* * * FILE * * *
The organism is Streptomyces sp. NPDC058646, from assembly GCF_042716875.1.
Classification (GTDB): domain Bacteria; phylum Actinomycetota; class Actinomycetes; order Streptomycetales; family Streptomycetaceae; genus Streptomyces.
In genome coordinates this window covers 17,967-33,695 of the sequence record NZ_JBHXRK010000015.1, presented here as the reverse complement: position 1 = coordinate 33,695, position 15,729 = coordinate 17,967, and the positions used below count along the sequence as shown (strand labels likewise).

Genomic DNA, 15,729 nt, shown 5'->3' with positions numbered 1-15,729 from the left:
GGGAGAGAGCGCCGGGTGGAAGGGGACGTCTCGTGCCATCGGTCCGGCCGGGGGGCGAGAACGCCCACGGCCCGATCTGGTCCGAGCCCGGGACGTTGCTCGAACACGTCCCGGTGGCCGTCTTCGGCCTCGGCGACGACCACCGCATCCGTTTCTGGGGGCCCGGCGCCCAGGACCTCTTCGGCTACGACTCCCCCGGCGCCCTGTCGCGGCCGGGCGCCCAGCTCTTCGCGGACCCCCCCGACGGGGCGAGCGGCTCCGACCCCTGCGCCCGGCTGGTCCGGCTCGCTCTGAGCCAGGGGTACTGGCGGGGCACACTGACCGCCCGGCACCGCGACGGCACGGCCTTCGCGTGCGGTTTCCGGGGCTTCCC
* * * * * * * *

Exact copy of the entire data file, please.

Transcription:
The organism is Streptomyces sp. NPDC058646, from assembly GCF_042716875.1.
Classification (GTDB): domain Bacteria; phylum Actinomycetota; class Actinomycetes; order Streptomycetales; family Streptomycetaceae; genus Streptomyces.
In genome coordinates this window covers 17,967-33,695 of the sequence record NZ_JBHXRK010000015.1, presented here as the reverse complement: position 1 = coordinate 33,695, position 15,729 = coordinate 17,967, and the positions used below count along the sequence as shown (strand labels likewise).

Genomic DNA, 15,729 nt, shown 5'->3' with positions numbered 1-15,729 from the left:
GGGAGAGAGCGCCGGGTGGAAGGGGACGTCTCGTGCCATCGGTCCGGCCGGGGGGCGAGAACGCCCACGGCCCGATCTGGTCCGAGCCCGGGACGTTGCTCGAACACGTCCCGGTGGCCGTCTTCGGCCTCGGCGACGACCACCGCATCCGTTTCTGGGGGCCCGGCGCCCAGGACCTCTTCGGCTACGACTCCCCCGGCGCCCTGTCGCGGCCGGGCGCCCAGCTCTTCGCGGACCCCCCCGACGGGGCGAGCGGCTCCGACCCCTGCGCCCGGCTGGTCCGGCTCGCTCTGAGCCAGGGGTACTGGCGGGGCACACTGACCGCCCGGCACCGCGACGGCACGGCCTTCGCGTGCGGTTTCCGGGGCTTCCC